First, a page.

Vitamin D receptor (VDR) polymorphisms are associated with a variety of diseases, which may translate into an effect on mortality.
To investigate the associations between VDR gene variants and mortality among older people.
The analyses were conducted in a population-based, prospective cohort of the Longitudinal Aging Study Amsterdam. Adequate DNA analysis was performed in 923 men and women (≥65 years). We aimed to assess the associations between mortality and the VDR polymorphism FokI, three haplotypes of the Cdx2 and GATA polymorphisms, and three haplotypes of the BsmI, ApaI, and TaqI polymorphisms.
During the median follow-up of 10.7 years, 480 participants deceased (51%). Homozygosity for the Cdx2 – GATA haplotype 1 allele was associated with a 30% higher mortality risk compared to the absence of alleles (hazard ratios (HR) 1.30, 95% confidence intervals (CI) 1.01–1.68). Adjustment for cardiovascular risk factors and 25-hydroxyvitamin D levels did not affect this HR. The number of copies of the Cdx2 – GATA haplotype 1 allele was associated, although not significantly, with an increased risk of osteoporotic fractures (0 copies=reference, HR, 95% CI: 1 copy 2.01, 0.99–4.07 and 2 copies 1.81, 0.87–4.18). After adjustment for osteoporotic fractures, homozygosity for the Cdx2 – GATA haplotype 1 allele was no longer associated with higher mortality risk (HR 1.08, 95% CI 0.83–1.41).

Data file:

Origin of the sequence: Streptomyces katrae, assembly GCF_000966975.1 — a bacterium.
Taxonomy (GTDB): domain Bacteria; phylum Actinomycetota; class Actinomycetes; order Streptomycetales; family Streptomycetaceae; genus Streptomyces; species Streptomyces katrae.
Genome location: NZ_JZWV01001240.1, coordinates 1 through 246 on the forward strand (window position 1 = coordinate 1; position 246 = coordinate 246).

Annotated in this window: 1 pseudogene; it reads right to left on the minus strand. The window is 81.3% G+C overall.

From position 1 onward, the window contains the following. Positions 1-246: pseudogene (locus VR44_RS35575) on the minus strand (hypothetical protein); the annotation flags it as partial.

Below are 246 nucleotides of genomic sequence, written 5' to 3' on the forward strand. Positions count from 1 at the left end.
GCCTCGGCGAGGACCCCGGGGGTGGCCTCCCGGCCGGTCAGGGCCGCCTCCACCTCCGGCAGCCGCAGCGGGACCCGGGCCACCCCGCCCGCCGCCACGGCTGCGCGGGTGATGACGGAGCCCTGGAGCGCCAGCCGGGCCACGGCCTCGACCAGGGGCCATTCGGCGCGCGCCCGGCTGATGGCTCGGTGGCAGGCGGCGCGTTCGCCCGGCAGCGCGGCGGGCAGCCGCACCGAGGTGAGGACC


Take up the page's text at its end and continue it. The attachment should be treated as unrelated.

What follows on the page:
The Cdx2 – GATA haplotype 1 allele was related to increased mortality risk, which may be partly explained by osteoporotic fractures. As the biological mechanism is uncertain and this study size is limited, our results should be interpreted as hypothesis generating.